We’ve always been told you need three factors to get celiac disease, the gene, gluten and a trigger. But as more research comes out from some fabulous celiac centers in the US, we’re finding much more is going on behind the scenes that leads to celiac disease.
We have talked about the “leaky gut” issue with autoimmune diseases here before. But now there’s new insight which comes from the University of Chicago’s Celiac Disease Center. Researchers there now believe that there may be a way to keep the body from having an immune response that leads to celiac disease.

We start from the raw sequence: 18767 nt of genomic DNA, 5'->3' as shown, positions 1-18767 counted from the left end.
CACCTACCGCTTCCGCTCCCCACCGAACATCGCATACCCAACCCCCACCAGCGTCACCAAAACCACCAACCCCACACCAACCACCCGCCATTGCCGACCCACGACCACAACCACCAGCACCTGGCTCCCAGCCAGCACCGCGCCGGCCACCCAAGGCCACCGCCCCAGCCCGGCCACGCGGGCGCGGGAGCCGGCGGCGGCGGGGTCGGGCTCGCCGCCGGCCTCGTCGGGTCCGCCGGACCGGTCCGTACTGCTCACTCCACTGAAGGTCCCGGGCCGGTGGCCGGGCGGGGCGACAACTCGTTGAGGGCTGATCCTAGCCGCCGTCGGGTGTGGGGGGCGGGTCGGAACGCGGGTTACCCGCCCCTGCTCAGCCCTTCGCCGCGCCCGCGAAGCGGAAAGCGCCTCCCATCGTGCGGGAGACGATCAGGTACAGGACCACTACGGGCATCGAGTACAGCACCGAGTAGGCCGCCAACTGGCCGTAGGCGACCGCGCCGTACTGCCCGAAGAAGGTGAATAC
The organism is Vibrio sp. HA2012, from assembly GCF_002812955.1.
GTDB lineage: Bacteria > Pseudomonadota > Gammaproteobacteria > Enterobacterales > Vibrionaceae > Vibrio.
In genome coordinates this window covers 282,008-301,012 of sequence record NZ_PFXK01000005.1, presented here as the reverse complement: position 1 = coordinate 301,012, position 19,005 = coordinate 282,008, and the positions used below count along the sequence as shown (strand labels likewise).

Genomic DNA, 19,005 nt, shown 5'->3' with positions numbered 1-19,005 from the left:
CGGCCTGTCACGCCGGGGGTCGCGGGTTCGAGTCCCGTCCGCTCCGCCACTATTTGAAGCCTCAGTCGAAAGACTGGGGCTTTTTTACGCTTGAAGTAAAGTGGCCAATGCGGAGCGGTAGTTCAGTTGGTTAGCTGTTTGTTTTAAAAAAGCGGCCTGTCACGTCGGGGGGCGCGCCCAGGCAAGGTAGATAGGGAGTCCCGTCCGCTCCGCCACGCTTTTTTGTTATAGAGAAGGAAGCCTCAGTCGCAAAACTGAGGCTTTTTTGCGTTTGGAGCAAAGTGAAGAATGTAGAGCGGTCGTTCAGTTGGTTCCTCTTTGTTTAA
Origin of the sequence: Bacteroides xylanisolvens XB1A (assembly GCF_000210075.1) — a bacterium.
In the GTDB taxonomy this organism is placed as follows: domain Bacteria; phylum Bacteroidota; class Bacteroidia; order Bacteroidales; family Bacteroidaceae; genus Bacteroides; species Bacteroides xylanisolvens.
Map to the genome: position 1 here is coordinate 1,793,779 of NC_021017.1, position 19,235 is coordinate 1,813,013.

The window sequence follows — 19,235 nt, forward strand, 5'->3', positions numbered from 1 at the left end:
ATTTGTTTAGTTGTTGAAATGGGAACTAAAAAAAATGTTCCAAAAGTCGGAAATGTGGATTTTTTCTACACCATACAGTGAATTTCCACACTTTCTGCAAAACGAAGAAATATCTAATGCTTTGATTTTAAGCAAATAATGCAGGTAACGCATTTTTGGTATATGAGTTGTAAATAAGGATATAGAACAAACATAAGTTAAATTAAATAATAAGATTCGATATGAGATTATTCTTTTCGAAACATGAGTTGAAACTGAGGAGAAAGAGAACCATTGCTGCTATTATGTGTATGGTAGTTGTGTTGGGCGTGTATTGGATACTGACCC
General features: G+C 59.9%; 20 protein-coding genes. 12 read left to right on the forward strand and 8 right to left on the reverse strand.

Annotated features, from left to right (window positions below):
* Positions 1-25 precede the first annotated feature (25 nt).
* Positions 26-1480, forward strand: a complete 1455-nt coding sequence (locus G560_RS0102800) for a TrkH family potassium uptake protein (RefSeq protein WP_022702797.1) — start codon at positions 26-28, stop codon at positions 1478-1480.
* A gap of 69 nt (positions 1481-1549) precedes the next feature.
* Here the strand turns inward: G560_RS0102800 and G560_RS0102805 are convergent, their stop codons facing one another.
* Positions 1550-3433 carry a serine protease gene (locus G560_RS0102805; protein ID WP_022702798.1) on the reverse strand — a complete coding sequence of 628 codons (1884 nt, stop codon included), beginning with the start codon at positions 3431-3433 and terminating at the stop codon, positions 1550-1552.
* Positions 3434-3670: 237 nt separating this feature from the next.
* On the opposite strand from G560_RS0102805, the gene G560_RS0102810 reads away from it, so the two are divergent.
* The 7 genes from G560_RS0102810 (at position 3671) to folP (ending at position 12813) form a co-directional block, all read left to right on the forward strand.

Stopping Celiac Disease Development — Maybe?
New research revealed in the Journal Nature, but best understood in Wednesday’s news release says researchers found “two chemical signals — Interleukin 15 [IL-15] and retinoic acid, a derivative of vitamin A– as triggers for the inflammatory response to gluten….”
Researchers say they previously knew celiac patients had a high level of IL-15 so they increased the levels in mice, which, researchers say then developed “all the early symptoms of celiac disease. Adding retinoic acid…only made the symptoms worse….”
“But when researchers blocked IL-15, however the diseased mice reverted to normal and were once again able to tolerate gluten,”
Clinical trials for medications that block IL-15 are already going on for people with rheumatoid arthritis– another inflammatory disorder and autoimmune condition.
Scientists hope this research can lead to a vaccine that will someday prevent celiac disease.